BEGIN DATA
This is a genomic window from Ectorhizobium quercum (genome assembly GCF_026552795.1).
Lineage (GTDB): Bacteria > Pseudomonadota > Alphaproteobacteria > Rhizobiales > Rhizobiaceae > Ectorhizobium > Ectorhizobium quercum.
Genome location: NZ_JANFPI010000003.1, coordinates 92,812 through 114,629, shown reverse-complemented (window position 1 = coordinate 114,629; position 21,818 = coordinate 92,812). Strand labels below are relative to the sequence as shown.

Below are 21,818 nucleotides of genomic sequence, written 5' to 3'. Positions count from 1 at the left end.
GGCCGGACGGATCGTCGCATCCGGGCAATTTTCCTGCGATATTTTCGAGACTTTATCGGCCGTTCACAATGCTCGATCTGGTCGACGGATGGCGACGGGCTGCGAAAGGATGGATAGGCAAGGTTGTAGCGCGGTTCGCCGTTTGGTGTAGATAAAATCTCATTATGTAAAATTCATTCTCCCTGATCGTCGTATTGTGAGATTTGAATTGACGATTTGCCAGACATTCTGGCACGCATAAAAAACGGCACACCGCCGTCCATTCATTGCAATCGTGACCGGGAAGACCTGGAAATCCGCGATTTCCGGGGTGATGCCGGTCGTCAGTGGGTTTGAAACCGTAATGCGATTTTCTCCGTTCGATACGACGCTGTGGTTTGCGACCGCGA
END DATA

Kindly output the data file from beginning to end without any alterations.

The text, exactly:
This is a genomic window from Ectorhizobium quercum (genome assembly GCF_026552795.1).
Lineage (GTDB): Bacteria > Pseudomonadota > Alphaproteobacteria > Rhizobiales > Rhizobiaceae > Ectorhizobium > Ectorhizobium quercum.
Genome location: NZ_JANFPI010000003.1, coordinates 92,812 through 114,629, shown reverse-complemented (window position 1 = coordinate 114,629; position 21,818 = coordinate 92,812). Strand labels below are relative to the sequence as shown.

Below are 21,818 nucleotides of genomic sequence, written 5' to 3'. Positions count from 1 at the left end.
GGCCGGACGGATCGTCGCATCCGGGCAATTTTCCTGCGATATTTTCGAGACTTTATCGGCCGTTCACAATGCTCGATCTGGTCGACGGATGGCGACGGGCTGCGAAAGGATGGATAGGCAAGGTTGTAGCGCGGTTCGCCGTTTGGTGTAGATAAAATCTCATTATGTAAAATTCATTCTCCCTGATCGTCGTATTGTGAGATTTGAATTGACGATTTGCCAGACATTCTGGCACGCATAAAAAACGGCACACCGCCGTCCATTCATTGCAATCGTGACCGGGAAGACCTGGAAATCCGCGATTTCCGGGGTGATGCCGGTCGTCAGTGGGTTTGAAACCGTAATGCGATTTTCTCCGTTCGATACGACGCTGTGGTTTGCGACCGCGA